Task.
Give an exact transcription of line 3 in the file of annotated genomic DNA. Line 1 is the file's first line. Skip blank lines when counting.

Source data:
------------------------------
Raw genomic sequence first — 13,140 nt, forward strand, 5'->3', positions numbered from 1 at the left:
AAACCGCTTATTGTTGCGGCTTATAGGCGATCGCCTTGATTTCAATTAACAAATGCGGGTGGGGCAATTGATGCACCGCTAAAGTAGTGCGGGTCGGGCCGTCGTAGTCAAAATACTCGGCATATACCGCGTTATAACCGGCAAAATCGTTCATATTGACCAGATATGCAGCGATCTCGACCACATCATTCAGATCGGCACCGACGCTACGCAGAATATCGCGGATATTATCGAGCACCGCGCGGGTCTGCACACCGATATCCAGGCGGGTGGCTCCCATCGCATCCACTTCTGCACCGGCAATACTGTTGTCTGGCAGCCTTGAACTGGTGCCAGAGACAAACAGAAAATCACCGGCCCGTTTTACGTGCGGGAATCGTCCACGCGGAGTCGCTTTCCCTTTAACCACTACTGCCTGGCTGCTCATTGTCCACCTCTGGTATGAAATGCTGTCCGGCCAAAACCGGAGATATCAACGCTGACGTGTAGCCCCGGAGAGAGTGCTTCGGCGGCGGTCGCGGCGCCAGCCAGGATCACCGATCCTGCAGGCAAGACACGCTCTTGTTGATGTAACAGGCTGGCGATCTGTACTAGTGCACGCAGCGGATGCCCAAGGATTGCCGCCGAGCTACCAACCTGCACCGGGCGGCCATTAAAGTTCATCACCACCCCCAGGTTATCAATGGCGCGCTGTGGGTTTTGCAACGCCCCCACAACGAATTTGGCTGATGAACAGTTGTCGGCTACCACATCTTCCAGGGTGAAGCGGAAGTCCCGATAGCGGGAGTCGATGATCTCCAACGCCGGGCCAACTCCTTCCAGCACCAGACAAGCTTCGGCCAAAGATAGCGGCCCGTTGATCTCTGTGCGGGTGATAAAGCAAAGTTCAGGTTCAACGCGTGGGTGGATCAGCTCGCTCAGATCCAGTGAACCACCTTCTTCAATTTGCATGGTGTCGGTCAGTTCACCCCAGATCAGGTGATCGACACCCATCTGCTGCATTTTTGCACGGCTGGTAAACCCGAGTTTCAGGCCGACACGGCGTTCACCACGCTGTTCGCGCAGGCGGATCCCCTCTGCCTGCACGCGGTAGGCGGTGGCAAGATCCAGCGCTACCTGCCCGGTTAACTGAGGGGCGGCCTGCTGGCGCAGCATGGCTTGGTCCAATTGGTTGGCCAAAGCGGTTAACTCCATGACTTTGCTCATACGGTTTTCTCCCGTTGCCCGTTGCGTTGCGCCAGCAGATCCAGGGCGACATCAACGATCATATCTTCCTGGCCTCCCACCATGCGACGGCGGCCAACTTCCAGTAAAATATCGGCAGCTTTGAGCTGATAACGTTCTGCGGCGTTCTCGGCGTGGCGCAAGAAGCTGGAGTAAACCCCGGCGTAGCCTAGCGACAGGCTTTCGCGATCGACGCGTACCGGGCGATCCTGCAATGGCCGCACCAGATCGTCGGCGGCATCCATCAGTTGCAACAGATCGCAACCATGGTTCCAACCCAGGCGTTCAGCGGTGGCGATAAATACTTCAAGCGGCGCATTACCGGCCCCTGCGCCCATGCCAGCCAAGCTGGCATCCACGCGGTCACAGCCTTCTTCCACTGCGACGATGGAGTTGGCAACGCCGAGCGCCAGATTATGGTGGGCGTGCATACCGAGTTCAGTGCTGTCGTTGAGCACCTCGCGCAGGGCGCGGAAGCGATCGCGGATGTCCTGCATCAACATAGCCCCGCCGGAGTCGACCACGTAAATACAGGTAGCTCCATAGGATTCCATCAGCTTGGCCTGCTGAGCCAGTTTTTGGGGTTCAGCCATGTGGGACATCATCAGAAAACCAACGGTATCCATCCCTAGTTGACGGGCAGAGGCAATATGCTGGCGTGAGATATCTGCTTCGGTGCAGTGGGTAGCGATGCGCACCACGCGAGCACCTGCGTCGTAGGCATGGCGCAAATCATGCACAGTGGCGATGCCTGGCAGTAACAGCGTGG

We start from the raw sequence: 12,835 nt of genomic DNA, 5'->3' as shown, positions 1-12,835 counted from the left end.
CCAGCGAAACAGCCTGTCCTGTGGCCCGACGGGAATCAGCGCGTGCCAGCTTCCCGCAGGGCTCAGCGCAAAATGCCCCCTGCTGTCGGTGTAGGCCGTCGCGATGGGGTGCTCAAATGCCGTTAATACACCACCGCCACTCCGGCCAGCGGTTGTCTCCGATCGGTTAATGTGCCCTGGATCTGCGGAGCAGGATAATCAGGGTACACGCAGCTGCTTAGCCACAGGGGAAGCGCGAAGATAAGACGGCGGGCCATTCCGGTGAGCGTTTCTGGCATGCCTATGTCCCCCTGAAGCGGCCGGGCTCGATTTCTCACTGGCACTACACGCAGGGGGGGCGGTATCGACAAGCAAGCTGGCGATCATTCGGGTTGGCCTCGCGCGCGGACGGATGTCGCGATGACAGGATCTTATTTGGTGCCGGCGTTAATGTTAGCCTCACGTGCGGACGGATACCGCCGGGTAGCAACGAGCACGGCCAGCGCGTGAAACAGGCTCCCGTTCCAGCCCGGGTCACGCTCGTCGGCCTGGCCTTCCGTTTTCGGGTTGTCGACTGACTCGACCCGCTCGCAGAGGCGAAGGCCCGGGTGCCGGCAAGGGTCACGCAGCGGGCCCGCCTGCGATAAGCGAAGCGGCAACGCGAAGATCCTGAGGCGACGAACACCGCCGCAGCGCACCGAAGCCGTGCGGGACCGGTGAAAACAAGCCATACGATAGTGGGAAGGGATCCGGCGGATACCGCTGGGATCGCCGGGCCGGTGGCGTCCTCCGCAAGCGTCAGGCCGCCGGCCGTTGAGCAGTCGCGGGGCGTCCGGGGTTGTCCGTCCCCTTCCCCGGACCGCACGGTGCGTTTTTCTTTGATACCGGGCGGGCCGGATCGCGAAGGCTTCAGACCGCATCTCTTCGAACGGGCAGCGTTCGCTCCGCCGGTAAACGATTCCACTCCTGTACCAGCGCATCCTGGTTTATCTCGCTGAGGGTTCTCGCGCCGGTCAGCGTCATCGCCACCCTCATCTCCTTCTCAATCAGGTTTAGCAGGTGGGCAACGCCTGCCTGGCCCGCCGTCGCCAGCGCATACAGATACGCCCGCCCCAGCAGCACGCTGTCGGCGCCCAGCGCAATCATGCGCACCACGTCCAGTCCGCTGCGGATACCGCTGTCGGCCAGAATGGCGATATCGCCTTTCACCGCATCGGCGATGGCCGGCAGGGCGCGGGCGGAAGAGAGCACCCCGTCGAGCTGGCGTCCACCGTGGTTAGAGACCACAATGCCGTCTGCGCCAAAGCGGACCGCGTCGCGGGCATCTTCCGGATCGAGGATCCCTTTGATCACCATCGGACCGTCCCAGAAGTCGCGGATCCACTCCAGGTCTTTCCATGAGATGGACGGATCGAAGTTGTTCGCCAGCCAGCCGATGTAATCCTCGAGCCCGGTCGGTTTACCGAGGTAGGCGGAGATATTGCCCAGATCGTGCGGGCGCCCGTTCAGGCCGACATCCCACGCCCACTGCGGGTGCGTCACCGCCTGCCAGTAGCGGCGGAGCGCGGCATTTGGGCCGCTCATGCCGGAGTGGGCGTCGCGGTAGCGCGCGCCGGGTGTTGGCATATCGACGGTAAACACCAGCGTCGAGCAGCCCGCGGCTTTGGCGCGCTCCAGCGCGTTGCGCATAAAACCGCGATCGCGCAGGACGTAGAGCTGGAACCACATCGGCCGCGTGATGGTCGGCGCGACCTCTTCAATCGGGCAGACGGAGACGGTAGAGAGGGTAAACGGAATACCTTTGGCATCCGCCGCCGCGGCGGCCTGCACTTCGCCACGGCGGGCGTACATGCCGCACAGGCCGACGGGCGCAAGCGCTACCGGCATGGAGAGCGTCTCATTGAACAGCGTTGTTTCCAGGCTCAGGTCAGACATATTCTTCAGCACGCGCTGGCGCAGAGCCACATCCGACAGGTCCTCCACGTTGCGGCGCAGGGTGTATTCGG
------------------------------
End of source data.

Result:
We start from the raw sequence: 12,835 nt of genomic DNA, 5'->3' as shown, positions 1-12,835 counted from the left end.